Sunday, April 15, 2012

There's a New Queen in Town

So, yesterday was, "the day".  I took a drive to the small town of Clarkson, Kentucky, to the Kelley Bee Company.  A large supplier of bees and beekeeping equipment that is, quite frankly, out in the middle of nowheresville.  

I picked up a 3 pound box of Italian bees, complete with a queen in residence.  Funny how I never imagined I would be driving around with a few thousand bees in the car.....


As soon as I arrived back at the farmette, it was time to get down to business.  I suited up in my beekeeping gear, complete with a pair of my husband's pants and his boots. 


The queen was safe and sound in her cage with her attendants.  


I placed the queen, still in her cage, in the hive.  A small marshmallow was place in the cork opening so the bees could accept her and thus free her to be a part of the hive.  I then gave a gentle shake and, "dumped", the bees into the hive. 


Here is a peek into the hive just after I placed the bees in there. 


A feeder was put into place and the top was secured. 


Straight away the bees were lifting their backsides at the entrance of the hive.  This is called, "fanning", and releases their scent to the entrance of their new home.  Thus, everyone can find their way back to the hive when they leave. 


Beekeeping law says I am supposed to wait several days before I open the hive to check on the progress.  The suspense is killing me already. 

53 comments:

  1. Very, very interesting. I am fascinated by bees, but quite afraid of them!

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  2. Beekeeping is not something I have ever considered. I will watch carefully from a distance as you tend your hive. Very interesting.
    BlessYourHeart

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  3. oh wow that is so cool...I can't wait to hear all about the process...cool photos...

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  4. I think you are very brave- but this will be a fun adventure!

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  5. That is pretty neat to see the process of setting up a hive.

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  6. It is an exciting time when the bees arrive..the first time we went to pick them up was a bit scary too..2 boxes buzzing loudly in the back of the SUV, made me wish for a car with a trunk instead, haha. Have fun! xo

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  7. here's hoping they settle in and stay and do well!

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  8. my Dad had hives and I love the whole bee thing...my favorite, watching the worker bees throw out the drones, after the drones had mated with the queen...incredible!

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  9. Oh my goodness this is just sooooo exciting! The suspense is killing me TOOOOOO.

    Btw...thanks for your response earlier this morning. It's nice to know that I am not alone in experiencing the strange nuances of blogdom lol.

    Also...just want to say that you did an EXCELLANT job of showing us the step by step of setting up your bees. We have a dear friend who is seriously contemplating BEE KEEPING...and I will share this blog entry with him.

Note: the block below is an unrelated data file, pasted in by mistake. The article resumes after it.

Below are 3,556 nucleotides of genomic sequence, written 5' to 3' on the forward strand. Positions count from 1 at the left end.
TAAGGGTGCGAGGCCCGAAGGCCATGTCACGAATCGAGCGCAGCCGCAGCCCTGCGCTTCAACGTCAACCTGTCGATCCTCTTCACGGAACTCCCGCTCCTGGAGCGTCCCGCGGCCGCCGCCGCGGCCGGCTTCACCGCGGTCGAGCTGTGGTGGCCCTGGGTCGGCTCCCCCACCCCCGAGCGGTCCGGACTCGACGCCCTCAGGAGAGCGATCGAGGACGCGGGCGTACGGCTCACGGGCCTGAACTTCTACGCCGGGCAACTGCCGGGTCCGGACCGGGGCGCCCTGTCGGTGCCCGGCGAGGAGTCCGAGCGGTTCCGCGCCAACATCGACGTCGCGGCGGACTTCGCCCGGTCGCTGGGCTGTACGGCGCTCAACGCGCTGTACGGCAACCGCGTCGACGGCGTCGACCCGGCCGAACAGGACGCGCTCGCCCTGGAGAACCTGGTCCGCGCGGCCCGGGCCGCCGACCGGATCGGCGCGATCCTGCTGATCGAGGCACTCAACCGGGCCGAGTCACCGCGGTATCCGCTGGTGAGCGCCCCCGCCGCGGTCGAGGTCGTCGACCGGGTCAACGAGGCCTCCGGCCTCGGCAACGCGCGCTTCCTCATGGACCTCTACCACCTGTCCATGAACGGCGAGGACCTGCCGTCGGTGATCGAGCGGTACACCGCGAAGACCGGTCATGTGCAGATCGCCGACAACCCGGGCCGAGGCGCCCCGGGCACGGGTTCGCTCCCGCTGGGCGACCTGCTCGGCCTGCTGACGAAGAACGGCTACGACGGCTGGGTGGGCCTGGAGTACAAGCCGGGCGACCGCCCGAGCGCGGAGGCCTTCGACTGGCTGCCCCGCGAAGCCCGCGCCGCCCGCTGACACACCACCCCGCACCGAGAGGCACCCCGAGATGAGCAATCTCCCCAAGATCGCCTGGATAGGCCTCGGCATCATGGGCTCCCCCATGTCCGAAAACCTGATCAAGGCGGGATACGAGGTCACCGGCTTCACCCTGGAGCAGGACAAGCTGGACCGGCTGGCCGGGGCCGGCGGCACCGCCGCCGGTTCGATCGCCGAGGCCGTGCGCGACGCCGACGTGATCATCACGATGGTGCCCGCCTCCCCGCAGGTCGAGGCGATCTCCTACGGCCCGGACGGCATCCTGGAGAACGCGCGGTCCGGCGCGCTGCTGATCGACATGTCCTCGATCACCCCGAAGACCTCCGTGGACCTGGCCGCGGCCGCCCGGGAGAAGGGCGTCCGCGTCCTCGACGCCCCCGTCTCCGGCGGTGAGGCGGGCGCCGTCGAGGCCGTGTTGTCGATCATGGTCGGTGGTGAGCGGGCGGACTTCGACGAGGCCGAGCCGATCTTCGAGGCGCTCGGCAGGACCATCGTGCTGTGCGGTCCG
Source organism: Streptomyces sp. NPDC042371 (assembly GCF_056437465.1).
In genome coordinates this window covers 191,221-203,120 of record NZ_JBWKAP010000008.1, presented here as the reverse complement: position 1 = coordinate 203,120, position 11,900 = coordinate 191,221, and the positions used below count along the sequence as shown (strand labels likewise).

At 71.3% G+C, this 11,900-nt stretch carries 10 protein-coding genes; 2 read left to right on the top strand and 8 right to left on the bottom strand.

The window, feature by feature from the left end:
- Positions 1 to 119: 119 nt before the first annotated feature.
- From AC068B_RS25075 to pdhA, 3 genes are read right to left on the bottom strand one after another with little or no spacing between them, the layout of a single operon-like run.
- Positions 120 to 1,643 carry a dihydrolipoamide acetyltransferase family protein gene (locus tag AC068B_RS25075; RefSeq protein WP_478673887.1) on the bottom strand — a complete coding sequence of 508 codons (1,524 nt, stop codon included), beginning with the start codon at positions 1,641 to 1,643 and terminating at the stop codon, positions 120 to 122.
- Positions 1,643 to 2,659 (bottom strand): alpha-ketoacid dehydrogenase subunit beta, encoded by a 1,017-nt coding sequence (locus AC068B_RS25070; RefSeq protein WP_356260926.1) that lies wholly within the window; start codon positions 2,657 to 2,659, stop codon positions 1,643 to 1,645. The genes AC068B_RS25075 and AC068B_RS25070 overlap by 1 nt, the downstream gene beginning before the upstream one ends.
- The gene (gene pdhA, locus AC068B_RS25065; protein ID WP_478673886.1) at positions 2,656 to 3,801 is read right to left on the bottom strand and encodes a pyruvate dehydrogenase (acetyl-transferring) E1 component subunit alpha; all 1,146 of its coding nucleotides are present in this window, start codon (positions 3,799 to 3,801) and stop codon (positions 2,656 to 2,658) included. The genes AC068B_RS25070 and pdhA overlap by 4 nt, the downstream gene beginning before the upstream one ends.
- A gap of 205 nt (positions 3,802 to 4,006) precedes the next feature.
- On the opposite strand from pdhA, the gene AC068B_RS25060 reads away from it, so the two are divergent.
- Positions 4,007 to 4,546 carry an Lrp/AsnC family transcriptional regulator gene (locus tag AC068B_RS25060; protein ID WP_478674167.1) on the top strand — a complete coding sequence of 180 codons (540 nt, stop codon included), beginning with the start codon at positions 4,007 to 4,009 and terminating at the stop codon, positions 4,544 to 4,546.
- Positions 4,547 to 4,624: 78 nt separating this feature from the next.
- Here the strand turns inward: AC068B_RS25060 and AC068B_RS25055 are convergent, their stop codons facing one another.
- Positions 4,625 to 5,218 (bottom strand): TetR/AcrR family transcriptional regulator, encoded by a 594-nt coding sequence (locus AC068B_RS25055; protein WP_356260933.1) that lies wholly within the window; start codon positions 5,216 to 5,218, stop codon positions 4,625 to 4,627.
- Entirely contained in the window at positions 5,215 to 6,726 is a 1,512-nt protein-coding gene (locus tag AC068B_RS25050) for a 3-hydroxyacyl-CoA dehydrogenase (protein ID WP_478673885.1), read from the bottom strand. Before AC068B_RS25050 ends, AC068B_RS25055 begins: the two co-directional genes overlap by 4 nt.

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  10. That's so cool! Please keep us posted on their progress.

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  11. Hi lovely Bee Keeper.
    Wow What a adventure!!! Looks like a lot of fun!!!
    XXOO Diane

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  12. Long live your Queen! Good luck with your bee keeping adventure! Farmers around here hire large bee companies to set their hives out near their fields. I'll leave the tending to them! I will stay tuned for your progress!!

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  13. THat is so cool! I'm anxious to look, too!

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  14. Oh how fun! I want to try bees, but my husband is really allergic.

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  15. Hello! How wonderful. One of my neighbors is a beekeeper and has several hives dotted throughout the town - I love seeing the bees hoping their some of his visiting my flowers! I LOVE bees!
    Hope you have a great week,
    Kathy

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  16. What a gorgeous turquoise home for your bee kids! I will be interested to see how this adventure goes. I got a kick out of seeing your pants tied on so no bees found their way up your legs! ((hugs)), Teresa :-)

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  17. I don't know much about beekeeping. Looks to me like you have had some serious experience.

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  18. Much respect upon your courage, as I am incredible afraid of them.

    Please have a good new week ahead you all.

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  19. Wow! Good for you....thats quite an adventure!! You're brave:)

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  20. Teresa - I had rubber bands around the bottom of my pant legs! No bees in the britches for me! lol

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  21. Very interesting! Sounds like a fun thing to do.